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“We have lost one of the best women activists”

Thursday 26 March 2015, by Farooq Tariq

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One of main icons of the Left movement for over 6 decades, Tahira Mazhar Ali was a shining example to follow. She was active among workers, peasants and also among ordinary citizens to build a left movement.

When few dared to challenge the West Pakistan military atrocities in Bangladesh, she was among the few in Lahore who dared to come out in the streets saying no to the military operation.

She successfully built one of the great women’s organisations called “Women’s Democratic Association”. She was never an independent Left. She was always part of the process of party building. She was senior Vice President of the Workers’ Party before it merged to form the Awami Workers’ Party.

After her funeral, Baji Nasim Shahmim Malik, another long standing women activist, cried contonuously as she was one of the trusted comrades along Tahira Mazhar. Najma Sethi, a former chief minister of Punjab, and one time close associate of Tariq Ali, narrated several incidents about his association with her. As Imtiaz Alam, a radical journalist expressing his deep sorrow over sad demise of Tahira, said “a chapter of left activism is closed”.

Tahira Mazhar, a daughter of a former chief minister of Punjab rebelled against family tradition and married a revolutionary, Mazhar Ali Khan of View Point. Mother of three including Tariq Ali and Mahir Ali, she was always in the forefront of struggle.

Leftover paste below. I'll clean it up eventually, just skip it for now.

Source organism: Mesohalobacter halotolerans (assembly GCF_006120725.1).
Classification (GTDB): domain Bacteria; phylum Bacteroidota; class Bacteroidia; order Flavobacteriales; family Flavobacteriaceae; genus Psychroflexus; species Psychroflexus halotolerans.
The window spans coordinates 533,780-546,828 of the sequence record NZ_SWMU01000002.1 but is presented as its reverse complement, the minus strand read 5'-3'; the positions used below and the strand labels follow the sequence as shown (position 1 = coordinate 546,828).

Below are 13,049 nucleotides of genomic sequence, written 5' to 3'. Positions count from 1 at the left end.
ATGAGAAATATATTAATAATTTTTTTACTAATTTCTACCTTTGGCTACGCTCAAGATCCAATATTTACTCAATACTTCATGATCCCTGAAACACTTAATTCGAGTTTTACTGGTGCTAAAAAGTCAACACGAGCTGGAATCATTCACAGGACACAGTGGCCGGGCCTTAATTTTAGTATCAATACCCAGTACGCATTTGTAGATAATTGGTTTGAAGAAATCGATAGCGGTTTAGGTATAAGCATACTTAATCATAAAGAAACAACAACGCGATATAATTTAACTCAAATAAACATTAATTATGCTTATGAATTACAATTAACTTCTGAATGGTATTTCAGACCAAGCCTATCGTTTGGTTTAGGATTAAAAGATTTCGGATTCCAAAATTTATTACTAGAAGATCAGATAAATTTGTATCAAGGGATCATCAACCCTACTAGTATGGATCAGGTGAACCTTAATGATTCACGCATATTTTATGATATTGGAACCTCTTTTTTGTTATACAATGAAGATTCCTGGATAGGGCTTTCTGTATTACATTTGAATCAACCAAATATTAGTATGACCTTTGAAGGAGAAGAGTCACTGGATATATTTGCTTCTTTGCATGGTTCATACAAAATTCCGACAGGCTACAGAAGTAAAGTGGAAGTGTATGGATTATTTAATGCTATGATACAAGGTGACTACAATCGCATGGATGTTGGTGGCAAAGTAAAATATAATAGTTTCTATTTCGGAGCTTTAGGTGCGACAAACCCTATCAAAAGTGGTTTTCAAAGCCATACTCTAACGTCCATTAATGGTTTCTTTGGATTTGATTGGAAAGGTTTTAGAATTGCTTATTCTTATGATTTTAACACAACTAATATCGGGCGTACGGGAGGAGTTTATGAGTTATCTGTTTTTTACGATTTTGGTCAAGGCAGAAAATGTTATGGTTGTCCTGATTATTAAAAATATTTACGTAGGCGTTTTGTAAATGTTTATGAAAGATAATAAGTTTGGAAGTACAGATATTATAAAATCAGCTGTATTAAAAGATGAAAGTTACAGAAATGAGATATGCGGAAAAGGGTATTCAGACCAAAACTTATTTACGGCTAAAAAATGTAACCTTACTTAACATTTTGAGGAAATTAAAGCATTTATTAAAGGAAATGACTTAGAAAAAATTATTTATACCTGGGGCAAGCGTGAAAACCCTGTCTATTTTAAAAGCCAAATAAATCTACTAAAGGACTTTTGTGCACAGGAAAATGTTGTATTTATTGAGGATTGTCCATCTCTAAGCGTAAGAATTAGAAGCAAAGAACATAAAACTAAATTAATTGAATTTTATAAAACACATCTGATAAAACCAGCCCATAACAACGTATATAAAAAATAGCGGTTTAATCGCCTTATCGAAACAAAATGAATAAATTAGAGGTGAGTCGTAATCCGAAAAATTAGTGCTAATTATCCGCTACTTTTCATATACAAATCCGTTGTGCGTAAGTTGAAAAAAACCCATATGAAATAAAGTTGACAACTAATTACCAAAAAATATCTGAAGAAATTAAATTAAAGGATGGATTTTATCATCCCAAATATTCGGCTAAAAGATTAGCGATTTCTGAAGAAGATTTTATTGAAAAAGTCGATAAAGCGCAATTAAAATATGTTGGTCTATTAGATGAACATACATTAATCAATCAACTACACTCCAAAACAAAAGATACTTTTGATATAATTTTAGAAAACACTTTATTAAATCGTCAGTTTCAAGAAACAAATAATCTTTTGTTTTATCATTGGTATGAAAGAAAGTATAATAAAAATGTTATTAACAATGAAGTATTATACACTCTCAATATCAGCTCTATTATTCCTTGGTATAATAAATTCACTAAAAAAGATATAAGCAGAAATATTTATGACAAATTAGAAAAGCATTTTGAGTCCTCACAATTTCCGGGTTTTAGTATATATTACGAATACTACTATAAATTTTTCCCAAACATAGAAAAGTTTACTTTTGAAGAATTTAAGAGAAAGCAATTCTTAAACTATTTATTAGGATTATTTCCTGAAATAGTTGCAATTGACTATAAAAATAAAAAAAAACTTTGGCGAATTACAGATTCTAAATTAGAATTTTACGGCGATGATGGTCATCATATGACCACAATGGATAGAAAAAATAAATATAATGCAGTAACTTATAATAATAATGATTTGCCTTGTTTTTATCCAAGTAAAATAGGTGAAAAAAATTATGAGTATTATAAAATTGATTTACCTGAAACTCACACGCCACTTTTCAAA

I would usually receive an early morning call from her up to 2009, when she fell seriously ill. She would urge me to take up issues relating to the working class, although she was not from our party. However, her respect was beyond party boundaries. I always found her a great comrade and some one who was there to help the Left. She donated bundle of books to our library when it was established in 1998. She donated her clothes for flood victims and gave money for the donation.

We have lost one of the best women activists.

Farooq Tariq

Tahira Mazhar Ali’s death a profound loss to many

Published by Dawn.com 23 March 2015 Dawn.com. [1]

LAHORE: Veteran leader of the left movement, Tahira Mazhar Ali, passed away on Monday. Though she had been unwell for some time, her death has been met with a profound sense of loss by those who knew her.

Born in Lahore in a prominent family, Tahira’s father was Sir Sikander Hayat Khan, the prime minister of united Punjab from 1937 to 1942, while her maternal grandfather was Nawab Muzaffar Ali Khan, a prominent landlord of Punjab. She studied at Queen Mary School in Lahore and later married Mazhar Ali Khan at the age of 16. Marrying a student leader may have been a turning point in her life and her political life began after marriage.

Being born in an affluent family did not deter her from struggling for the rights of the marginalised. She carried on her activism for labour and women’s rights for over 60 years.

It was Tahira who for the first time in Pakistan observed the International Women’s Day publicly, where it was openly demanded that women be given their equal status and their rights be established. When it came to fighting for human rights, Tahira was unbending and her marked resistance made her a threat to the establishment.